Though impressive at first sight to the untrained eye, I am making this post to warn people of the dramatic effects that incorrect and hurried training can have on the equine’s body. Be patient, take your time to do things correctly and the joy you will experience will genuinely include the health and longevity of your equine companion! Today, Little Jack Horner maintains good health with no physical problems. He and I still enjoy each other’s company at his ripe old age of 33!

 

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A Sad Goodbye to Our Friend Cliff

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With heavy hearts, we at Lucky Three Ranch say goodbye to our good friend, Cliff Uber. Cliff was an inspiration to everyone who knew him. His grace, courage and sense of humor will be missed.

A selection of the official statement from Hearts and Horses is below:

It is with an incredibly heavy heart that we announce the passing of our rider, volunteer, trainer and dear friend Cliff Uber. For ten years he has graced us all with his beautiful presence, infectious smile, sense of peace and patience and a wonderful sense of humor. The grief we are experiencing can not be described.

This world was a better place with him in it, and saying he will be missed dearly just doesn’t even touch the tip of the iceberg of love we have for him.

Rest in Peace our dear friend…

A Celebration of Cliff’s life will be held at Hearts and Horses on Saturday, December 8th at 3:30. Attire is casual western wear. We will have a potluck dinner, please rsvp to carrie@heartsandhorses.org with what you are bringing.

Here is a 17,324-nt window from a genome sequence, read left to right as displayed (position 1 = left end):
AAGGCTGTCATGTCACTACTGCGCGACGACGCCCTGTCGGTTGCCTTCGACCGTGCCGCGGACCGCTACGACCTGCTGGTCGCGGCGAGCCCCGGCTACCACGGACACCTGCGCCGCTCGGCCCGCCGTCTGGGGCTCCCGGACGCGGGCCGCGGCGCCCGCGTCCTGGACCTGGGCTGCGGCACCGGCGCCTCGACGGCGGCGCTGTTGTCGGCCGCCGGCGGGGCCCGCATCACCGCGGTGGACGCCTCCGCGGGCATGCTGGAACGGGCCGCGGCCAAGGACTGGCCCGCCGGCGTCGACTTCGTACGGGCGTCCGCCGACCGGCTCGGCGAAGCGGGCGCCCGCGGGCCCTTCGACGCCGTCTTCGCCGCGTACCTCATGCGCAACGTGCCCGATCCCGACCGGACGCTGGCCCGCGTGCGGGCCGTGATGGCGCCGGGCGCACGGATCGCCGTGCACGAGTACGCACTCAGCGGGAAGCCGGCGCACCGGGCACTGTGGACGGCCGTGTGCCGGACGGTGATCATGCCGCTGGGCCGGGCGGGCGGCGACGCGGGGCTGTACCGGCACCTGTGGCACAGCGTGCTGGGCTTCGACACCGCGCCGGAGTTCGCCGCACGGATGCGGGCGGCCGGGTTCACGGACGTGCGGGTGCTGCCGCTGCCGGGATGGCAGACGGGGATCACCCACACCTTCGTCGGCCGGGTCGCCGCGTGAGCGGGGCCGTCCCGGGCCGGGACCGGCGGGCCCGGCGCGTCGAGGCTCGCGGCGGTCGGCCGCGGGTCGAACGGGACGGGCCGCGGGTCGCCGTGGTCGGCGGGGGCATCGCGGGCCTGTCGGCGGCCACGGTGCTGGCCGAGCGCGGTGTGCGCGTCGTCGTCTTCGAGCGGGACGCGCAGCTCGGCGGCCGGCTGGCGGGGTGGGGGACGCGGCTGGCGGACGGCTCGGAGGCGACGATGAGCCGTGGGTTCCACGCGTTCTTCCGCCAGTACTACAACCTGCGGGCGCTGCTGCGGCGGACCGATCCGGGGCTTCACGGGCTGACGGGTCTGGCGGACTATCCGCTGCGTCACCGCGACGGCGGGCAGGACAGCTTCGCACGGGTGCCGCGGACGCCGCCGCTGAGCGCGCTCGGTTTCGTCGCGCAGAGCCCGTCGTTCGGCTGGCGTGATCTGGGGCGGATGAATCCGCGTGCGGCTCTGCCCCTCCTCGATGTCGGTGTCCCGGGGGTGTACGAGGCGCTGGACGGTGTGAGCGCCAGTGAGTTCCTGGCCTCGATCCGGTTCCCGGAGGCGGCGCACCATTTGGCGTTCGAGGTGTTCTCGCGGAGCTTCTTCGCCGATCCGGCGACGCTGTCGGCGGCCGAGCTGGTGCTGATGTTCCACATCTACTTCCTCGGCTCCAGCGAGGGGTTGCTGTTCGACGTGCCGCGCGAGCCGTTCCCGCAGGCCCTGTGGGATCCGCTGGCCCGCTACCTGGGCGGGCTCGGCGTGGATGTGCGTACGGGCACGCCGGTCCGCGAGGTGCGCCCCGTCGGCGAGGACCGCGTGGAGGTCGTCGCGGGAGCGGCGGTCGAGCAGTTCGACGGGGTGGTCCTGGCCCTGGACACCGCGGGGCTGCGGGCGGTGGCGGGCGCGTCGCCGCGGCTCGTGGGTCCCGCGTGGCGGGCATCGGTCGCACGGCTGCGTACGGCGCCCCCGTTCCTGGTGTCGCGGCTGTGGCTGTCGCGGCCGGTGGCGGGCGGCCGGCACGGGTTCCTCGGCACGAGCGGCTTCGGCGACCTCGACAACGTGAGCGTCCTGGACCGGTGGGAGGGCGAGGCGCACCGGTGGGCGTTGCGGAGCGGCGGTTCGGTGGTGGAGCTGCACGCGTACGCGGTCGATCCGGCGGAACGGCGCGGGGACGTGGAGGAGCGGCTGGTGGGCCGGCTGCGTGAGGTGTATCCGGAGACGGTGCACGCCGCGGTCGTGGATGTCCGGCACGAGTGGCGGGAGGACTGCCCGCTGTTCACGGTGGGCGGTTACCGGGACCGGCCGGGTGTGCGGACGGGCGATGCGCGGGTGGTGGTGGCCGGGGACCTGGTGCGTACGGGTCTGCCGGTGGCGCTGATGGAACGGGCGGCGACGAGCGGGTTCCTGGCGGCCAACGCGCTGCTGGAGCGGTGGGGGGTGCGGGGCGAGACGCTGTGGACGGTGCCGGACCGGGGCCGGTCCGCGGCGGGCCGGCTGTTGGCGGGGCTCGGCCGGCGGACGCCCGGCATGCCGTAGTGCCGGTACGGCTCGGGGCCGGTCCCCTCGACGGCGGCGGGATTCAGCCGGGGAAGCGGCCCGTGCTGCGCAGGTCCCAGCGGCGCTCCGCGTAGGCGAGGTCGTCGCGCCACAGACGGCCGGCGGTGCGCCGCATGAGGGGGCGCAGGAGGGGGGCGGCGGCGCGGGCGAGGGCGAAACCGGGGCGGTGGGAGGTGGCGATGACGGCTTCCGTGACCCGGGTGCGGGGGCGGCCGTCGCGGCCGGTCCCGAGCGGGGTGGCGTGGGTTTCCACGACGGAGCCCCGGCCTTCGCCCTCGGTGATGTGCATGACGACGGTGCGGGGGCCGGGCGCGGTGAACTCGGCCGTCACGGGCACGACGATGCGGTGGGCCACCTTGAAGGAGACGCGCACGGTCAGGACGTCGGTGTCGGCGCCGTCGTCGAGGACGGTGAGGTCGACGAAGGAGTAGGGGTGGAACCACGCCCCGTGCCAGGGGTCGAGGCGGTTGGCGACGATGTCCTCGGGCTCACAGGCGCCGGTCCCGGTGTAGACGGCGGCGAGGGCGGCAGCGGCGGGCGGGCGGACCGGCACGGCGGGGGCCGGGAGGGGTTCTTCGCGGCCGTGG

The family has requested that In lieu of flowers, memorial donations be made to Hearts and Horses. Details can be found under the giving tab on their website: www.heartsandhorses.org.

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Congratulations to Cliff and Bud!

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Cliff with Ms. Molly at the PATH Intl Awards

 

Cliff Uber has been recognized as the 2012 PATH Intl. Independent Adult Equestrian award winner!  He will be honored as a special guest at the PATH Intl. Awards Banquet held at the 2012 PATH Intl. Conference & Annual Meeting on November 2, 2012 in Bellevue, WA.  Thanks to Purina Mills for providing travel schloarships for the equestrian award winners.  As the Independent Adult Equestrian National Award Winner he receives scholarship reimbursement funds of up to $1500.

You may recognize Cliff from his appearance on the “Walk On, Part 1” episode of Those Magnificent Mules, and we are extremely proud of his success!

Bud (Sir Rocko) has earned the PATH Intl. Horse of the Year for Region 10 and will also be honored at the awards banquet.  As a regional winner, he is a finalist for the 2012 PATH Intl. National Horse of the Year Award, which will be announced and celebrated at the awards banquet.  Bud has been with Hearts & Horses since 2005 and is a most deserved recipient of this award!

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Rest in Peace, Besty Hutchins

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As a proud representative of the American Donkey and Mule Society, Lucky Three Ranch is deeply saddened to say goodbye to our close friend, and co-founder of ADMS, Betsy Hutchins. She was one of a kind and shared our love for longears. We will miss her very much.